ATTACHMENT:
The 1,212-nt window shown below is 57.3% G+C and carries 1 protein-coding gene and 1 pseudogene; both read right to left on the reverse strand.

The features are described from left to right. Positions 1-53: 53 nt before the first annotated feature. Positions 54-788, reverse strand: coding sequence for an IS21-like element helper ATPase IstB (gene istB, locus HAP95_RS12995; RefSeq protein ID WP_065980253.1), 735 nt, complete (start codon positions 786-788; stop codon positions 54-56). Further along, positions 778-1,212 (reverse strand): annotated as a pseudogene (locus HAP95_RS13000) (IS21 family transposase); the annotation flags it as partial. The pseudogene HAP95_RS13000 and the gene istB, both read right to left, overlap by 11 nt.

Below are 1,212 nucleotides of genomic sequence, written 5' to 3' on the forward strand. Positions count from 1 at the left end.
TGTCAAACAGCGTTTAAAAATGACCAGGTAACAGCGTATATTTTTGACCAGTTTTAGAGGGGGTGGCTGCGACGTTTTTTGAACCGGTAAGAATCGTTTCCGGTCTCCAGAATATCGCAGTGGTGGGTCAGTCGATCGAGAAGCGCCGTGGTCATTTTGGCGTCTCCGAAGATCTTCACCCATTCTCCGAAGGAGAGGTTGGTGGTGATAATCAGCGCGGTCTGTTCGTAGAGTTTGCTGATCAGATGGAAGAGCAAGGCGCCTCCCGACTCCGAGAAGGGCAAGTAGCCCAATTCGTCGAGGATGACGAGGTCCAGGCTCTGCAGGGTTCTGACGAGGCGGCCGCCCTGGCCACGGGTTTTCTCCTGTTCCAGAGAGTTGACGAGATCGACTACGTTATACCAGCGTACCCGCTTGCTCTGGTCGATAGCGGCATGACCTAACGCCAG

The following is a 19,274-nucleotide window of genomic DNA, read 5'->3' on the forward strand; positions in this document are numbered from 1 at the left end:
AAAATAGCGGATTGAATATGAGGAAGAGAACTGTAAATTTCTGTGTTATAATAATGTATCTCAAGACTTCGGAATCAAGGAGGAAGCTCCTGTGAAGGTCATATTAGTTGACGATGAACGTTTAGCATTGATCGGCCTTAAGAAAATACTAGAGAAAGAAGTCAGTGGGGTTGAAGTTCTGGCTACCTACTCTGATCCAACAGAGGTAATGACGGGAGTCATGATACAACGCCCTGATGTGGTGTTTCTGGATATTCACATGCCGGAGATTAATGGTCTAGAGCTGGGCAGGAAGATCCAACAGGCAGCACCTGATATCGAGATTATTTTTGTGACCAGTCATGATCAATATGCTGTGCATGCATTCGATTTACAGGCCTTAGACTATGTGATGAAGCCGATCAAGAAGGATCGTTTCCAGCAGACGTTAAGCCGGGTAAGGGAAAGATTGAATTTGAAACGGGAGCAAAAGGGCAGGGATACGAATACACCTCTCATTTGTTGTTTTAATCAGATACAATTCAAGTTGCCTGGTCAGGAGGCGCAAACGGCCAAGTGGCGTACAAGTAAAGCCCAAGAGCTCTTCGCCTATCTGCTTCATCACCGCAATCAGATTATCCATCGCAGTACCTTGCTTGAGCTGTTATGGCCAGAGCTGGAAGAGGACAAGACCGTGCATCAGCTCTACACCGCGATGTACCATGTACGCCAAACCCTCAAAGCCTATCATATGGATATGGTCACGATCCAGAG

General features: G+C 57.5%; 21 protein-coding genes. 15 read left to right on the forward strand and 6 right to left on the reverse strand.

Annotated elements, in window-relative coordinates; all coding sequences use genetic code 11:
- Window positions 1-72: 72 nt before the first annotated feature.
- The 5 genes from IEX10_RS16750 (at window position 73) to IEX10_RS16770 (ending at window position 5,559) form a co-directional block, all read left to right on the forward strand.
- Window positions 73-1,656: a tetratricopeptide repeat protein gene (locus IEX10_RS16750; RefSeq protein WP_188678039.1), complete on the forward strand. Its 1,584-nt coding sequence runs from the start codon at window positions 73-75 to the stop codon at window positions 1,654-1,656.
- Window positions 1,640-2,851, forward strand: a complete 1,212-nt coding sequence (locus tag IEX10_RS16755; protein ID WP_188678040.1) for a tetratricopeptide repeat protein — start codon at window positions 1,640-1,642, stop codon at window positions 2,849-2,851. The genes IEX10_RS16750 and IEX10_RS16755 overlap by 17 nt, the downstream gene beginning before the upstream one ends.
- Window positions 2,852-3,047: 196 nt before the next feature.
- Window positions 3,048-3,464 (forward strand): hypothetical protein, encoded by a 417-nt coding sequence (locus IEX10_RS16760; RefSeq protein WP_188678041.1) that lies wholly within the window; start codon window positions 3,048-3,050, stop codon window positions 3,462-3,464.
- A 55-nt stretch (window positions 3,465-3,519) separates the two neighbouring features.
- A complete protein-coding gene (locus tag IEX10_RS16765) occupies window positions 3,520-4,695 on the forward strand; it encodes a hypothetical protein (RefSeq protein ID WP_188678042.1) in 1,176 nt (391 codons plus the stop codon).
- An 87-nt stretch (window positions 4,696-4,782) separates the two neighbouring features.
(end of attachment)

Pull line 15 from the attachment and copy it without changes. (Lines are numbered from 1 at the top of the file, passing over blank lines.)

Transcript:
- A 55-nt stretch (window positions 3,465-3,519) separates the two neighbouring features.